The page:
Turkey, EU display mutual willingness for revival of ties
Ankara and Brussels look to get their ties back on track, signing agreements that could one day result in visa-free travel for Turks to the bloc
Turkish Foreign Minister Ahmet Davutoğlu (R) and EU Home Affairs Commissioner Cecilia Malmström signed an accord to enter into discussions on dropping visa requirements for Turks visiting Europe at a ceremony in Ankara Dec 16. DAILY NEWS photo, Selahattin SÖNMEZ
The landmark agreement paves the way for EU governments to send back illegal immigrants crossing into Europe from Turkey in exchange for talks on visa-free travel for citizens of the country, which is a candidate for full membership.
In addition to the Readmission Agreement, Turkish Foreign Minister Ahmet Davutoğlu and EU Home Affairs Commissioner Cecilia Malmström also signed an accord to enter into discussions on dropping visa requirements for Turks visiting Europe.
The agreements as well as upcoming mutual visits between Turkish and EU leaders seem to be a sign of the mutual willingness of the two parties to breathe new life into their long-stalled relations.
“The gateway to Europe without a visa will now be open,” Prime Minister Recep Tayyip Erdoğan said at the ceremony, assuring that Turkey would fulfill its obligations.
Ankara overtly displayed the importance it attached to the occasion by sending the prime minister and three members of the Cabinet, as EU Minister Egemen Bağış and Interior Minister Muammer Güler were also present at the ceremony.
The ceremony in Ankara came after Turkey and the EU began a new round of membership talks last month following a three-year hiatus.
Erdoğan said the move would add “momentum and excitement” to Turkey’s EU process. He recalled that he is scheduled to pay an official visit to Brussels on Jan. 21 and added that French President François Hollande would also pay a visit to Turkey on Jan. 27-28. “These visits represent an opportunity to give a new impetus, a new enthusiasm to our relations with the European Union,” he said.
While in Brussels, Erdoğan will hold talks with European Council President Herman van Rompuy, European Commission President José Manuel Barroso and European Parliament President Martin Schulz.
Erdoğan to EU: No worries
In his speech, Erdoğan said no one should be concerned when the visas are lifted. Thanks to the country’s dynamic economy over the past 10 years, Turkey is no longer an exporter of labor; instead, the country has now become a destination for jobseekers, he added.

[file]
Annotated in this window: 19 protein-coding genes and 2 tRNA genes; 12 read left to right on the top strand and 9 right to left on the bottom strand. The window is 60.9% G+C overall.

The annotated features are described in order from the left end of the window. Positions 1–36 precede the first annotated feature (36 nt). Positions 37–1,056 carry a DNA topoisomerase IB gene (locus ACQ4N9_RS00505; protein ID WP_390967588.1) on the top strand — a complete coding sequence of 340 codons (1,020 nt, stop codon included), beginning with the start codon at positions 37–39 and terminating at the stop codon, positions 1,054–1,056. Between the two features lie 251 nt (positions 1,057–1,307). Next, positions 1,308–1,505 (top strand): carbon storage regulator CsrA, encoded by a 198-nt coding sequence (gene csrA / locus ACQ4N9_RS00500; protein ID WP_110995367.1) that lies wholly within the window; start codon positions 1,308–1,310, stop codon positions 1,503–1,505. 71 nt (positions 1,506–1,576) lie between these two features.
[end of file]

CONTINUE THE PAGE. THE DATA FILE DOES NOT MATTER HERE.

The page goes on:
The EU wants Turkey to take back thousands of illegal migrants who have crossed its border into Greece, the EU’s eastern frontier. The deal stalled in 2012, with Turkey refusing to sign as the EU would not commit to starting negotiations on the visa-free travel regime applied to other candidate countries.
The deal foresees the lifting of visa restrictions within 3.5 years, but Erdoğan said he hoped it could be done much sooner.
The visa exemption would tear down an important psychological barrier, Davutoğlu said, adding that visa-free travel would enable EU citizens and Turkish people to interact more and pave the way for a new era.
Malmström said the initiative would bring benefits to both Turkish and EU citizens. “We have started two initiatives in parallel, which will boost relations between Turkey and the European Union and bring benefits to their citizens. I hope that the readmission agreement will now be ratified by both sides without delay and that the visa liberalization dialogue will soon [result in] substantial progress,” she said.
Ankara, however, unilaterally added annotations regarding its concerns on the process when signing yesterday’s agreements.
“We have full respect for concerns and we assure that within the framework of dialogue, we will take account of those concerns,” Malmström said.
In one of the annotations, Ankara said it would not change its visa regime with third countries. Turkey has made several bilateral agreements for visa exemptions with nations, including Russia and some Arab and African countries, that will remain in force until it attains full membership in the union.
The financial burden of readmission is on Turkey’s shoulders, but the country will establish shelters and facilities for migrants sent back by European countries with funds provided by the EU.
Another annotation said Ankara would keep its geographical reservation on the Refugee Convention. Although the EU has long pressed Turkey to change who it views as a refugee, Ankara said it would only examine the clause when it is granted full membership in the bloc.